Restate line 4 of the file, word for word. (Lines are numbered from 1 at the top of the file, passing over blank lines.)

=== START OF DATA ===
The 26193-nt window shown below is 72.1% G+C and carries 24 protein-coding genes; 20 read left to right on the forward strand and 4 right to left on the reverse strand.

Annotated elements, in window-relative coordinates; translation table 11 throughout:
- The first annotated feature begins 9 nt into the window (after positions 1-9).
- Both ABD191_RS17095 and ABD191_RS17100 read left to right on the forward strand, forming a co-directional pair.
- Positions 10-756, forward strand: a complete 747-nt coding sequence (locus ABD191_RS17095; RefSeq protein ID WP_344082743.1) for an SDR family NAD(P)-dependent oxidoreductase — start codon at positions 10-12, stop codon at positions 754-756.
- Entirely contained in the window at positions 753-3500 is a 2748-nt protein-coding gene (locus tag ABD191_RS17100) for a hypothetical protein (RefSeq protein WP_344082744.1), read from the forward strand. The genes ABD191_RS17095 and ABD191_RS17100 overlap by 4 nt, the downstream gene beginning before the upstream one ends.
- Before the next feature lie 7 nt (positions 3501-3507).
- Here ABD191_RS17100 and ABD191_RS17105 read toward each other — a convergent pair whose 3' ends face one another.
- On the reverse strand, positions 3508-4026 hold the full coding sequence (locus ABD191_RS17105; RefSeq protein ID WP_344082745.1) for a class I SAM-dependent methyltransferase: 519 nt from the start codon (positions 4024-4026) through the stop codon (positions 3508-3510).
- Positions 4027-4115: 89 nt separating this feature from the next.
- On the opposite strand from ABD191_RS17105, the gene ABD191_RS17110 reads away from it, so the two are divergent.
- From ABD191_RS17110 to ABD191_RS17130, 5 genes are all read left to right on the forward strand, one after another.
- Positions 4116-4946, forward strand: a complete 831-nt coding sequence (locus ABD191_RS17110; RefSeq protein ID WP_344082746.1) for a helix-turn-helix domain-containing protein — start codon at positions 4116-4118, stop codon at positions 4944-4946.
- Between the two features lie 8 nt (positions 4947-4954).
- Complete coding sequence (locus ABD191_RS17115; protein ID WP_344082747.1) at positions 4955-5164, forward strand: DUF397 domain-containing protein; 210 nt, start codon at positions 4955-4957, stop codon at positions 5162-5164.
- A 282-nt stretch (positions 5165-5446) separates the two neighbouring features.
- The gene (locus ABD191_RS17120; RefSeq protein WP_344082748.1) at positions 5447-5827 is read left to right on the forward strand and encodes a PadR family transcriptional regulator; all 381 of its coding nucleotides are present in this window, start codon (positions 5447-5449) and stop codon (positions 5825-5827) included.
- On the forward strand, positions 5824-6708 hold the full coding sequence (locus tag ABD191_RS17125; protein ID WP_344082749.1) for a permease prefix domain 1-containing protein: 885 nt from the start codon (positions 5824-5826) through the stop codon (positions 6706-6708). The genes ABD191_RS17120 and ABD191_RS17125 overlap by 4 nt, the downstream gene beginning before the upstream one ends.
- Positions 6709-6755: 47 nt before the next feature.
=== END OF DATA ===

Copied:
- Both ABD191_RS17095 and ABD191_RS17100 read left to right on the forward strand, forming a co-directional pair.